When it comes to working out, play the field
Conventional wisdom says if you want to lose weight, you have to pick an exercise program and stick with it—but experts say that’s actually not the case.
“You don’t have to exercise to lose weight. I tell my patients that every day,” says Dr. Sciamanna.
“Exercise helps augment weight loss, but it actually doesn’t burn that many calories,” explains Anne McTiernan, M.D., director of the Prevention Center at the Fred Hutchinson Cancer Research Center in Seattle, WA. “If you walk on the treadmill for half an hour, then eat a 200-calorie granola bar, you’ll have undone the calorie burn you got from the treadmill.”
However, before you gleefully toss your gym shoes in the trash, know that exercise does play an important role in maintaining weight loss. The smartest workout strategy: If you’re just starting out, don’t force yourself into an impossible-to-achieve workout regimen, then feel guilty because you didn’t stick with it. Instead, try out different kinds of exercise until you hit on something you enjoy. Science supports you: Researchers at Penn State found that subjects who tried out different forms of exercise were more likely to lose weight than those who attempted to adhere to a consistent routine.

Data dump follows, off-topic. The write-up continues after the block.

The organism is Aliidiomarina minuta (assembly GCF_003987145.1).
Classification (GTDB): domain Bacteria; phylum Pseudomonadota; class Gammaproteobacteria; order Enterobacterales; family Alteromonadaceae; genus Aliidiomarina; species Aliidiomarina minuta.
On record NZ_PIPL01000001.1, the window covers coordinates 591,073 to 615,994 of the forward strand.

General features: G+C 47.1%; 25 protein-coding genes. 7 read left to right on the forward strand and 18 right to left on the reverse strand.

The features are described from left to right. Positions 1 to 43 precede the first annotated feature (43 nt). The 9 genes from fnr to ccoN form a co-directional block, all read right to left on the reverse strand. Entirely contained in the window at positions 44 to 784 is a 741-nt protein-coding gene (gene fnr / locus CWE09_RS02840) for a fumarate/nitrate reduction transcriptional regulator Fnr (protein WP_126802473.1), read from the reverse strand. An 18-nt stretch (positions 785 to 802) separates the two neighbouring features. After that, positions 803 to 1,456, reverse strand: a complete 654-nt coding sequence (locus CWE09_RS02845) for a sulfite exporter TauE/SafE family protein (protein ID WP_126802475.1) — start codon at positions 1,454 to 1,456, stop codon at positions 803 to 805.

“You have to try out different things,” says Dr. Sciamanna. “If you don’t find something that you like, you’re just not going to stick with it long-term.”
Get a little help from your friends
Subjects who participated in a weight-loss program were more successful at dropping pounds than those who didn’t, according to the Penn State study. “If you go to a group-based program every week or every other week, you’ll lose weight,” says Dr. Sciamanna. “But the key is to keep going. Studies show that most people drop out within a month.”
So why exactly do weight-loss programs help you shed pounds? “Many people find that programs provide social support, and help them feel accountable,” says Dr. McTiernan. Essentially, accountability means you’re reporting to someone who’s helping to track your progress: pounds lost, time spent exercising, etc. Think of it as a cross between your boss and your own personal weight-loss cheerleader. “You could also do the accountability part with your doctor or other health care provider, or a family member or friend,” adds Dr. McTiernan.
And as with everything else these days, you can also go the digital route. “Some people do better with an online program they can log-in to anytime they want. It all depends on the individual,” says Kirkpatrick. “Just make sure to contact the program first, and ask for referrals and outcomes.”
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